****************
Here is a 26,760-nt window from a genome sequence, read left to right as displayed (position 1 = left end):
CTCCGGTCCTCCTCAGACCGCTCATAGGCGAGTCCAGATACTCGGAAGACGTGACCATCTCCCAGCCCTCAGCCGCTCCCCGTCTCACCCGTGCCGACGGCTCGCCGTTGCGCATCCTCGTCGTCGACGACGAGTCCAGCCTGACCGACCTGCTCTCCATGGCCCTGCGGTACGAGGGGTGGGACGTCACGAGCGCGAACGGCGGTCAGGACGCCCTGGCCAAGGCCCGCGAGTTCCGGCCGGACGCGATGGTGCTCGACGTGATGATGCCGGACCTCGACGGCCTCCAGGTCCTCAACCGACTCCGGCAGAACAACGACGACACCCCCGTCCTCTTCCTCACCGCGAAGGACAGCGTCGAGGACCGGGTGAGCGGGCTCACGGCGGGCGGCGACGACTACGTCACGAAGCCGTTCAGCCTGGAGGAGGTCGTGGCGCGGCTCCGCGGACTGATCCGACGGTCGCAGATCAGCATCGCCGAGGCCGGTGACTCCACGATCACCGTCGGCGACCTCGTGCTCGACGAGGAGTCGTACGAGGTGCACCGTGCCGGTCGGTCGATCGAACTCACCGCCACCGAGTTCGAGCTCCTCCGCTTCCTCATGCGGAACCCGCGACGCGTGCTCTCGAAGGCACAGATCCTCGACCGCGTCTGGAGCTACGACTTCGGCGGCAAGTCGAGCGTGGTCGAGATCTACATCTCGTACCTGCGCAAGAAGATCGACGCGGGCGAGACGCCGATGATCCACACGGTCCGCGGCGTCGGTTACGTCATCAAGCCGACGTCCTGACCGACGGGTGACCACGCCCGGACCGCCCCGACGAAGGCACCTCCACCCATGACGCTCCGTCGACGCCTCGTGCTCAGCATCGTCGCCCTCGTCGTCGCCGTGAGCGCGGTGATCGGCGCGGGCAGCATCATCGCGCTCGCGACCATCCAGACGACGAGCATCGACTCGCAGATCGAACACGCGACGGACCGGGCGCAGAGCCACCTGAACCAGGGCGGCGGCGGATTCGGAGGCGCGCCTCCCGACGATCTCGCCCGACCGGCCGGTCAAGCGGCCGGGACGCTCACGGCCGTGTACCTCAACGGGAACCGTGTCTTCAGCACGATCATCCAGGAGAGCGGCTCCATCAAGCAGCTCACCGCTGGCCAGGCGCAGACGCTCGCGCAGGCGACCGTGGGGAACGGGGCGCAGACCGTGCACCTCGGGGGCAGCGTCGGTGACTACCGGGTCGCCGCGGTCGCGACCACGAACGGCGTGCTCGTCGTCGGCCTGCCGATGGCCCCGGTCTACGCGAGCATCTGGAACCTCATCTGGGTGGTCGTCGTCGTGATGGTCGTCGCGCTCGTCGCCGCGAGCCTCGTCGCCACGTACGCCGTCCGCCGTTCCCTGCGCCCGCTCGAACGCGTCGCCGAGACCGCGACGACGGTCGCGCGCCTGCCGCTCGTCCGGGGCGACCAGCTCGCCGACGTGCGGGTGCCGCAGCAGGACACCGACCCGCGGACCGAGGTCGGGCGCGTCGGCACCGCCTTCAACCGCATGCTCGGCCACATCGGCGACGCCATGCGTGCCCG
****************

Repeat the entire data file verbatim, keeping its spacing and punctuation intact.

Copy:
Here is a 26,760-nt window from a genome sequence, read left to right as displayed (position 1 = left end):
CTCCGGTCCTCCTCAGACCGCTCATAGGCGAGTCCAGATACTCGGAAGACGTGACCATCTCCCAGCCCTCAGCCGCTCCCCGTCTCACCCGTGCCGACGGCTCGCCGTTGCGCATCCTCGTCGTCGACGACGAGTCCAGCCTGACCGACCTGCTCTCCATGGCCCTGCGGTACGAGGGGTGGGACGTCACGAGCGCGAACGGCGGTCAGGACGCCCTGGCCAAGGCCCGCGAGTTCCGGCCGGACGCGATGGTGCTCGACGTGATGATGCCGGACCTCGACGGCCTCCAGGTCCTCAACCGACTCCGGCAGAACAACGACGACACCCCCGTCCTCTTCCTCACCGCGAAGGACAGCGTCGAGGACCGGGTGAGCGGGCTCACGGCGGGCGGCGACGACTACGTCACGAAGCCGTTCAGCCTGGAGGAGGTCGTGGCGCGGCTCCGCGGACTGATCCGACGGTCGCAGATCAGCATCGCCGAGGCCGGTGACTCCACGATCACCGTCGGCGACCTCGTGCTCGACGAGGAGTCGTACGAGGTGCACCGTGCCGGTCGGTCGATCGAACTCACCGCCACCGAGTTCGAGCTCCTCCGCTTCCTCATGCGGAACCCGCGACGCGTGCTCTCGAAGGCACAGATCCTCGACCGCGTCTGGAGCTACGACTTCGGCGGCAAGTCGAGCGTGGTCGAGATCTACATCTCGTACCTGCGCAAGAAGATCGACGCGGGCGAGACGCCGATGATCCACACGGTCCGCGGCGTCGGTTACGTCATCAAGCCGACGTCCTGACCGACGGGTGACCACGCCCGGACCGCCCCGACGAAGGCACCTCCACCCATGACGCTCCGTCGACGCCTCGTGCTCAGCATCGTCGCCCTCGTCGTCGCCGTGAGCGCGGTGATCGGCGCGGGCAGCATCATCGCGCTCGCGACCATCCAGACGACGAGCATCGACTCGCAGATCGAACACGCGACGGACCGGGCGCAGAGCCACCTGAACCAGGGCGGCGGCGGATTCGGAGGCGCGCCTCCCGACGATCTCGCCCGACCGGCCGGTCAAGCGGCCGGGACGCTCACGGCCGTGTACCTCAACGGGAACCGTGTCTTCAGCACGATCATCCAGGAGAGCGGCTCCATCAAGCAGCTCACCGCTGGCCAGGCGCAGACGCTCGCGCAGGCGACCGTGGGGAACGGGGCGCAGACCGTGCACCTCGGGGGCAGCGTCGGTGACTACCGGGTCGCCGCGGTCGCGACCACGAACGGCGTGCTCGTCGTCGGCCTGCCGATGGCCCCGGTCTACGCGAGCATCTGGAACCTCATCTGGGTGGTCGTCGTCGTGATGGTCGTCGCGCTCGTCGCCGCGAGCCTCGTCGCCACGTACGCCGTCCGCCGTTCCCTGCGCCCGCTCGAACGCGTCGCCGAGACCGCGACGACGGTCGCGCGCCTGCCGCTCGTCCGGGGCGACCAGCTCGCCGACGTGCGGGTGCCGCAGCAGGACACCGACCCGCGGACCGAGGTCGGGCGCGTCGGCACCGCCTTCAACCGCATGCTCGGCCACATCGGCGACGCCATGCGTGCCCG